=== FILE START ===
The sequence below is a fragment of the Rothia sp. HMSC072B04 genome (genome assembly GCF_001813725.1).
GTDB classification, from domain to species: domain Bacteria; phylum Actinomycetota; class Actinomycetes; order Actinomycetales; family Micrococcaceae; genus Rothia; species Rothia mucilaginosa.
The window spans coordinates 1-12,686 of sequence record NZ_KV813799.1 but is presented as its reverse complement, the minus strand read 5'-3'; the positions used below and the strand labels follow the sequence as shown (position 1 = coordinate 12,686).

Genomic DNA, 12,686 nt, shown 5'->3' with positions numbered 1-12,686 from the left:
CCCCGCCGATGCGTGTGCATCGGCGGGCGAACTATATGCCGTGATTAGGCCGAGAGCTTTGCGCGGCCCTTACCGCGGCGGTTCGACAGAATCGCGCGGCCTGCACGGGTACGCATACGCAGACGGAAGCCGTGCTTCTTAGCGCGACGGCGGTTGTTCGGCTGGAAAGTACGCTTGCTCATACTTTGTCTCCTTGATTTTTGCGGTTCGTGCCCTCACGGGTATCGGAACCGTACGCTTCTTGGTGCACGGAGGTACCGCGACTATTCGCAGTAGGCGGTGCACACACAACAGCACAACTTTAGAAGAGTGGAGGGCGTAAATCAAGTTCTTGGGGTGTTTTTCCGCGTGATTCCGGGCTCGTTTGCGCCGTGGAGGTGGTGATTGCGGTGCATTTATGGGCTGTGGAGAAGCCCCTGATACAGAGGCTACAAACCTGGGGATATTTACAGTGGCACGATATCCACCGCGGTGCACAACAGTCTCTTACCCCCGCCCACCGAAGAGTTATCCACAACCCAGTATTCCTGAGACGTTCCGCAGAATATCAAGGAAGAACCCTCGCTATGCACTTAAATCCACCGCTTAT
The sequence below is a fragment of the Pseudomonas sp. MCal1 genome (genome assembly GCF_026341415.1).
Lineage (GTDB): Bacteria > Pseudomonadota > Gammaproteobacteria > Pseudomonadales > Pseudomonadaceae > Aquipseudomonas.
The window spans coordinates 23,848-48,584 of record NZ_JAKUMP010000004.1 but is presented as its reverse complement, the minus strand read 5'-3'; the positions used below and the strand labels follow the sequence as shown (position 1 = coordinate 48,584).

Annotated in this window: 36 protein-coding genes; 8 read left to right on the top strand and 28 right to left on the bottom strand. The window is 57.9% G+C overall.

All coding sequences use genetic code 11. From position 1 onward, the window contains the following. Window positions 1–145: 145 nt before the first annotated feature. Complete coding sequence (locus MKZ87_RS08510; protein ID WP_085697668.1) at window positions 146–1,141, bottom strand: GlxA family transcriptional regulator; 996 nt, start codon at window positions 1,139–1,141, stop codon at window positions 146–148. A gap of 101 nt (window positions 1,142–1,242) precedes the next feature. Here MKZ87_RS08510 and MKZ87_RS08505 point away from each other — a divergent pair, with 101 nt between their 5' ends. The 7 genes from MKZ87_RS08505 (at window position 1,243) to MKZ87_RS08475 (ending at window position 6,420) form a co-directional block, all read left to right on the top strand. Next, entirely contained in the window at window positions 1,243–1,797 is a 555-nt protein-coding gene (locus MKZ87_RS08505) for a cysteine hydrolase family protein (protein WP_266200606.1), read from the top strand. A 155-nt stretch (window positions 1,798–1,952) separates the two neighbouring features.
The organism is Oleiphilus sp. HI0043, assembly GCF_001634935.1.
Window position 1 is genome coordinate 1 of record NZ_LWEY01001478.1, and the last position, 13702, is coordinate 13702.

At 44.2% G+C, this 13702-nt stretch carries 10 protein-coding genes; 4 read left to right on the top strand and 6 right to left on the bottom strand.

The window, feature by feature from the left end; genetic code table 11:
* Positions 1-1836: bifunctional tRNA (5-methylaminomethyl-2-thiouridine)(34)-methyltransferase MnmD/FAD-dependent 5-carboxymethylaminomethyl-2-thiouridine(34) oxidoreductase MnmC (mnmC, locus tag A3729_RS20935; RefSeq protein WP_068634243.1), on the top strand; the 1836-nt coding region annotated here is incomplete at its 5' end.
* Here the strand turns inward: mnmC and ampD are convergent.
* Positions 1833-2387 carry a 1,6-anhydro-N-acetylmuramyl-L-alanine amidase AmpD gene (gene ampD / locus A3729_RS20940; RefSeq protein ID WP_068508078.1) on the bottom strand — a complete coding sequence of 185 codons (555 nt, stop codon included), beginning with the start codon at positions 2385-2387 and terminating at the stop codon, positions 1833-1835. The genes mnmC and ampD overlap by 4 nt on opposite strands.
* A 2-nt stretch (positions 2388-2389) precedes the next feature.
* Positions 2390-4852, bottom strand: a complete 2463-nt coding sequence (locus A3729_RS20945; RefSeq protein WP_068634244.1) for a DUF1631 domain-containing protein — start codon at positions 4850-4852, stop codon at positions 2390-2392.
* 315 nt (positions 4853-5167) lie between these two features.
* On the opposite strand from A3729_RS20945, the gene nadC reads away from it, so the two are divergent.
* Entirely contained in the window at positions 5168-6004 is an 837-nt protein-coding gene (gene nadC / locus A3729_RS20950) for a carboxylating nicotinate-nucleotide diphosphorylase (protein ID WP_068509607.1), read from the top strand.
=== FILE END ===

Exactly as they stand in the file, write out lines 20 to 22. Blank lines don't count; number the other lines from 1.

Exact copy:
* 315 nt (positions 4853-5167) lie between these two features.
* On the opposite strand from A3729_RS20945, the gene nadC reads away from it, so the two are divergent.
* Entirely contained in the window at positions 5168-6004 is an 837-nt protein-coding gene (gene nadC / locus A3729_RS20950) for a carboxylating nicotinate-nucleotide diphosphorylase (protein ID WP_068509607.1), read from the top strand.